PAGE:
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The Henry J. Kaiser Family Foundation

Mapping Premium Variation in the Individual Market

This analysis examines how premiums for individual health insurance differ around the nation, finding that premiums can vary substantially from state to state. The average per-person premium in 2010 ranged in cost from approximately $136 per month in Alabama to more than $400 per month in Vermont and Massachusetts. The…

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The Henry J. Kaiser Family Foundation

Analysis of Medicare Prescription Drug Plans In 2012 And Key Trends Since 2006

This report presents findings from an analysis of the Medicare Part D marketplace in 2012 and changes in drug coverage and costs since 2006. It presents key findings related to Medicare drug plan plan availability, premiums, cost-sharing, the coverage gap and availability for low-income beneficiaries, the coverage gap, benefit design…

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The Henry J. Kaiser Family Foundation

Implementing New Private Health Insurance Market Rules

With the Jan. 1, 2014 effective date for implementing major changes in the private insurance market under the Affordable Care Act (ACA) approaching, this brief looks at three proposed federal regulations released in late November 2012 that detail how the ACA’s rules will operate in the following areas: private insurance…

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The Henry J. Kaiser Family Foundation

Medigap: Spotlight on Enrollment, Premiums and Recent Trends

Medicare supplemental insurance, also known as “Medigap,” is an important source of supplemental coverage for nearly one in four people on Medicare. Traditional Medicare has cost-sharing requirements and significant gaps in coverage; Medigap helps make health care costs more predictable and stable for beneficiaries by covering some or all Medicare…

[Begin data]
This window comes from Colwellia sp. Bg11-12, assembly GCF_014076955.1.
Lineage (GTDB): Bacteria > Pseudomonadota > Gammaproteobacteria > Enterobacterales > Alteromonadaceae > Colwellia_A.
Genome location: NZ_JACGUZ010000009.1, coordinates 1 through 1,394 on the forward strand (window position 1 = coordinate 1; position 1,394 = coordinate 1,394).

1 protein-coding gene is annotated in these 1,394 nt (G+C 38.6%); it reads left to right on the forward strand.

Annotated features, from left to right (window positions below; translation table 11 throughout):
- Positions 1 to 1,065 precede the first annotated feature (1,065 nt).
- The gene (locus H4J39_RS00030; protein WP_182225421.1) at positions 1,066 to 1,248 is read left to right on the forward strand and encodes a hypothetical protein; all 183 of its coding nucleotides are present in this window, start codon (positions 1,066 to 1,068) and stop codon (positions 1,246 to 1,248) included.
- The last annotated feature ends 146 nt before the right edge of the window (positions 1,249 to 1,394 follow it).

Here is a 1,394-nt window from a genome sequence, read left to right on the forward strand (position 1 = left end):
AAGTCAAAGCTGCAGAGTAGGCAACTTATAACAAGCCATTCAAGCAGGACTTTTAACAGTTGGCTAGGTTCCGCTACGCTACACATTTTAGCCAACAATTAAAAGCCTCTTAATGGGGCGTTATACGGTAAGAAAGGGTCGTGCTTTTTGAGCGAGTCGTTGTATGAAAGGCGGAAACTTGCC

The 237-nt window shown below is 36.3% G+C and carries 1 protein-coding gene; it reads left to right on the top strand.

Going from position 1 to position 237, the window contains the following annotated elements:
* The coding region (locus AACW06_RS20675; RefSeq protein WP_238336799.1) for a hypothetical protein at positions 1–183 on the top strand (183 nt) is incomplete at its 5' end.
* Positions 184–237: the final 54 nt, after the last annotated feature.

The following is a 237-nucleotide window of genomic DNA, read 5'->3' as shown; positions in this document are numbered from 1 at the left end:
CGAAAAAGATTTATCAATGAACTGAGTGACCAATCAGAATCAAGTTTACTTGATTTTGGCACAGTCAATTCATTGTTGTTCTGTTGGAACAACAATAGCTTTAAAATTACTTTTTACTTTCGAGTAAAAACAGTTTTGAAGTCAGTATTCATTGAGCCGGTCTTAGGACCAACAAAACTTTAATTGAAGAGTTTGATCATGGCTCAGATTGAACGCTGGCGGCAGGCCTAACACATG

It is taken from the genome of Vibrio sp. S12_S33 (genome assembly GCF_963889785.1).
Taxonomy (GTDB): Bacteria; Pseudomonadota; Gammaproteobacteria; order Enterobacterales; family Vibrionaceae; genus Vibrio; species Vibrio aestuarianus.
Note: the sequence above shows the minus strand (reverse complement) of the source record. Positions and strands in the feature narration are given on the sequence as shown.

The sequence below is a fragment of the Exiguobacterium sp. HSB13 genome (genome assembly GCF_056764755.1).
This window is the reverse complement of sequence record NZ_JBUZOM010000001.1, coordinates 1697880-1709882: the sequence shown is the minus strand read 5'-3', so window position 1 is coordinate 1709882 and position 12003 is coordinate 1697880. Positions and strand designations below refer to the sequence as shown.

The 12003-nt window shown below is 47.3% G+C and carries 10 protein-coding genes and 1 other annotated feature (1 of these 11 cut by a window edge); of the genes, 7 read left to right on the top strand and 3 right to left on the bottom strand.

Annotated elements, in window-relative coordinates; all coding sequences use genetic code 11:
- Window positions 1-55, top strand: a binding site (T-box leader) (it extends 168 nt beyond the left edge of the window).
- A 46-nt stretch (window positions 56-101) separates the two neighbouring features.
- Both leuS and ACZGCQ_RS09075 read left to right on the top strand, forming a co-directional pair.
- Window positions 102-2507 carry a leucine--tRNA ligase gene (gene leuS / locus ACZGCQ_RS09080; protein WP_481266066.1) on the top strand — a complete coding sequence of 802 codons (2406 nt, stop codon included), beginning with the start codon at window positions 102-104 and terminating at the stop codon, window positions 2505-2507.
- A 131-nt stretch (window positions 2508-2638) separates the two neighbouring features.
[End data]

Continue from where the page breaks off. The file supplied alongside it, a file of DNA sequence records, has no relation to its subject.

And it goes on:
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The Henry J. Kaiser Family Foundation

Premiums and Cost-Sharing in Medicaid: A Review of Research Findings

Medicaid covers nearly 60 million Americans. Because the population covered by the program is low-income, federal law limits the extent to which states can charge premiums and cost-sharing amounts, particularly for pregnant women, children and adults with incomes below poverty. Yet there is renewed interest in the use of premiums…

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The Henry J. Kaiser Family Foundation

Medicare Part D Prescription Drug Plans: The Marketplace in 2013 and Key Trends, 2006-2013

This report presents findings from an analysis of the Medicare Part D marketplace in 2013 and changes in drug coverage and costs since 2006. It presents key findings related to Medicare drug plan availability, enrollment, premiums, low-income subsidies, the coverage gap, benefit design, cost sharing, formularies, and utilization management, based on data from CMS for all plans participating in Part D. The analysis was conducted jointly by researchers at Georgetown University, the Kaiser Family Foundation and the National Opinion Research Center at the University of Chicago.

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enrollees-by-age_pie

The Numbers Behind “Young Invincibles” and the Affordable Care Act

As enrollment statistics in the new health insurance marketplaces start to become available, there is a growing focus on whether the enrollment of so-called “young invincibles” will be sufficient to keep insurance markets stable. Enrollment of young adults is important, but not as important as conventional wisdom suggests since premiums…

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The Henry J. Kaiser Family Foundation

Medicaid Expansion in Arkansas

This fact sheet summarizes key features of AR’s Medicaid expansion waiver.

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The Henry J. Kaiser Family Foundation

Explaining Health Care Reform: Risk Adjustment, Reinsurance, and Risk Corridors

This report examines the premium stabilization programs under the Affordable Care Act (ACA). Risk Adjustment, Reinsurance, and Risk Corridors — also called the Three R’s — will work in the early years of health reform to stabilize premiums and promote insurer competition on the basis of quality and promote market stability.

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The Henry J. Kaiser Family Foundation

Why Premiums Will Change for People Who Now Have Nongroup Insurance

The federal government recently released draft regulations that address the benefits, market rules, and rating practices for nongroup coverage. Before reform, the nongroup market was widely acknowledged to be broken, with restricted access, limited benefits, high administrative costs, and frequent and large premium increases subject to inadequate oversight. Recent requests for…

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